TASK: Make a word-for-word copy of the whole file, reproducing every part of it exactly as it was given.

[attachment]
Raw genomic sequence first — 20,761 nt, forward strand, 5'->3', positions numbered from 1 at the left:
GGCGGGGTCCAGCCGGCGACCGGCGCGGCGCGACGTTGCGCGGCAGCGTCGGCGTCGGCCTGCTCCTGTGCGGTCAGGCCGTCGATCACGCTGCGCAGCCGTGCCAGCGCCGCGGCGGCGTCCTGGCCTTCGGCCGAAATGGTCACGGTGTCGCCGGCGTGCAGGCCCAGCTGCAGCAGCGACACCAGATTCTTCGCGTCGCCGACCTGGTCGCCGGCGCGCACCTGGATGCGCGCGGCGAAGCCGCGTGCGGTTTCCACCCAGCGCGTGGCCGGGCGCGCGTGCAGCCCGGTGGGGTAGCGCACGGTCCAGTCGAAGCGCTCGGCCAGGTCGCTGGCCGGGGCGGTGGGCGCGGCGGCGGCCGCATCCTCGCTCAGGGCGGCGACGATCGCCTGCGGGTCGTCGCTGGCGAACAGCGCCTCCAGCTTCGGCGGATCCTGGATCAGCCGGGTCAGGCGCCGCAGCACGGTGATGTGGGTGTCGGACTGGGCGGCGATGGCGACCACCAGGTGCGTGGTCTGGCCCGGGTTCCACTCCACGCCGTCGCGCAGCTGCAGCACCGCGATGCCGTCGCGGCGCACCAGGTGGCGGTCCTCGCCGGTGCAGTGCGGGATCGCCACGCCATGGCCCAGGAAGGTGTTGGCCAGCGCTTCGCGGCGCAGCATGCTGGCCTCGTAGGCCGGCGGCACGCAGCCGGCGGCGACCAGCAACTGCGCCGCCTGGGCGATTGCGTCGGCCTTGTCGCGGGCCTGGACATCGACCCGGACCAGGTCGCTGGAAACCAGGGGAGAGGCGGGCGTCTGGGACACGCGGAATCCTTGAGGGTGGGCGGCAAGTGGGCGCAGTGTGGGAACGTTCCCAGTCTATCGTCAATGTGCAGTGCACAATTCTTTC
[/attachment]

Raw genomic sequence first — 20,761 nt, forward strand, 5'->3', positions numbered from 1 at the left:
GGCGGGGTCCAGCCGGCGACCGGCGCGGCGCGACGTTGCGCGGCAGCGTCGGCGTCGGCCTGCTCCTGTGCGGTCAGGCCGTCGATCACGCTGCGCAGCCGTGCCAGCGCCGCGGCGGCGTCCTGGCCTTCGGCCGAAATGGTCACGGTGTCGCCGGCGTGCAGGCCCAGCTGCAGCAGCGACACCAGATTCTTCGCGTCGCCGACCTGGTCGCCGGCGCGCACCTGGATGCGCGCGGCGAAGCCGCGTGCGGTTTCCACCCAGCGCGTGGCCGGGCGCGCGTGCAGCCCGGTGGGGTAGCGCACGGTCCAGTCGAAGCGCTCGGCCAGGTCGCTGGCCGGGGCGGTGGGCGCGGCGGCGGCCGCATCCTCGCTCAGGGCGGCGACGATCGCCTGCGGGTCGTCGCTGGCGAACAGCGCCTCCAGCTTCGGCGGATCCTGGATCAGCCGGGTCAGGCGCCGCAGCACGGTGATGTGGGTGTCGGACTGGGCGGCGATGGCGACCACCAGGTGCGTGGTCTGGCCCGGGTTCCACTCCACGCCGTCGCGCAGCTGCAGCACCGCGATGCCGTCGCGGCGCACCAGGTGGCGGTCCTCGCCGGTGCAGTGCGGGATCGCCACGCCATGGCCCAGGAAGGTGTTGGCCAGCGCTTCGCGGCGCAGCATGCTGGCCTCGTAGGCCGGCGGCACGCAGCCGGCGGCGACCAGCAACTGCGCCGCCTGGGCGATTGCGTCGGCCTTGTCGCGGGCCTGGACATCGACCCGGACCAGGTCGCTGGAAACCAGGGGAGAGGCGGGCGTCTGGGACACGCGGAATCCTTGAGGGTGGGCGGCAAGTGGGCGCAGTGTGGGAACGTTCCCAGTCTATCGTCAATGTGCAGTGCACAATTCTTTC